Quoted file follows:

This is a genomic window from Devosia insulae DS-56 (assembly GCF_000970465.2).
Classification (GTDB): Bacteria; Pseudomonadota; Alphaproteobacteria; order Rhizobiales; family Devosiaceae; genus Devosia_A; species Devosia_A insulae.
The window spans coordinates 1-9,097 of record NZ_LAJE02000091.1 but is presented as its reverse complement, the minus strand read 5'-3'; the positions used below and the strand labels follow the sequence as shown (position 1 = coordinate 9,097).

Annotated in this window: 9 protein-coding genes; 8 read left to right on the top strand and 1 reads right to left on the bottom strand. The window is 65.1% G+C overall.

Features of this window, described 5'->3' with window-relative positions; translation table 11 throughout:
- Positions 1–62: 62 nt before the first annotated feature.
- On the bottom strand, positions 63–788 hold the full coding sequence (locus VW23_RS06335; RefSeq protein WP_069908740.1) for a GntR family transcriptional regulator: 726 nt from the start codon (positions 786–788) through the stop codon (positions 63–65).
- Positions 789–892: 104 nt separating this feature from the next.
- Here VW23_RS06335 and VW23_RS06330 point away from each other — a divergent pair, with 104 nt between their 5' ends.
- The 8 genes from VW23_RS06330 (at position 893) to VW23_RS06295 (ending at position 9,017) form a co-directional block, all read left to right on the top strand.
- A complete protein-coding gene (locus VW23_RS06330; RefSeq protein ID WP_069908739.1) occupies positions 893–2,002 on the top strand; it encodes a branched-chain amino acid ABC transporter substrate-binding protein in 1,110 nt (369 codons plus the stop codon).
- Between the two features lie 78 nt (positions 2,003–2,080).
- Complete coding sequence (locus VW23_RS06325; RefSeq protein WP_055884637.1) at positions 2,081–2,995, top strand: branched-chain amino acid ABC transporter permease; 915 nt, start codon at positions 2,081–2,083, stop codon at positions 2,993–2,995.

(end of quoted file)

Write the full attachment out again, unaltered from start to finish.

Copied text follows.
This is a genomic window from Devosia insulae DS-56 (assembly GCF_000970465.2).
Classification (GTDB): Bacteria; Pseudomonadota; Alphaproteobacteria; order Rhizobiales; family Devosiaceae; genus Devosia_A; species Devosia_A insulae.
The window spans coordinates 1-9,097 of record NZ_LAJE02000091.1 but is presented as its reverse complement, the minus strand read 5'-3'; the positions used below and the strand labels follow the sequence as shown (position 1 = coordinate 9,097).

Annotated in this window: 9 protein-coding genes; 8 read left to right on the top strand and 1 reads right to left on the bottom strand. The window is 65.1% G+C overall.

Features of this window, described 5'->3' with window-relative positions; translation table 11 throughout:
- Positions 1–62: 62 nt before the first annotated feature.
- On the bottom strand, positions 63–788 hold the full coding sequence (locus VW23_RS06335; RefSeq protein WP_069908740.1) for a GntR family transcriptional regulator: 726 nt from the start codon (positions 786–788) through the stop codon (positions 63–65).
- Positions 789–892: 104 nt separating this feature from the next.
- Here VW23_RS06335 and VW23_RS06330 point away from each other — a divergent pair, with 104 nt between their 5' ends.
- The 8 genes from VW23_RS06330 (at position 893) to VW23_RS06295 (ending at position 9,017) form a co-directional block, all read left to right on the top strand.
- A complete protein-coding gene (locus VW23_RS06330; RefSeq protein ID WP_069908739.1) occupies positions 893–2,002 on the top strand; it encodes a branched-chain amino acid ABC transporter substrate-binding protein in 1,110 nt (369 codons plus the stop codon).
- Between the two features lie 78 nt (positions 2,003–2,080).
- Complete coding sequence (locus VW23_RS06325; RefSeq protein WP_055884637.1) at positions 2,081–2,995, top strand: branched-chain amino acid ABC transporter permease; 915 nt, start codon at positions 2,081–2,083, stop codon at positions 2,993–2,995.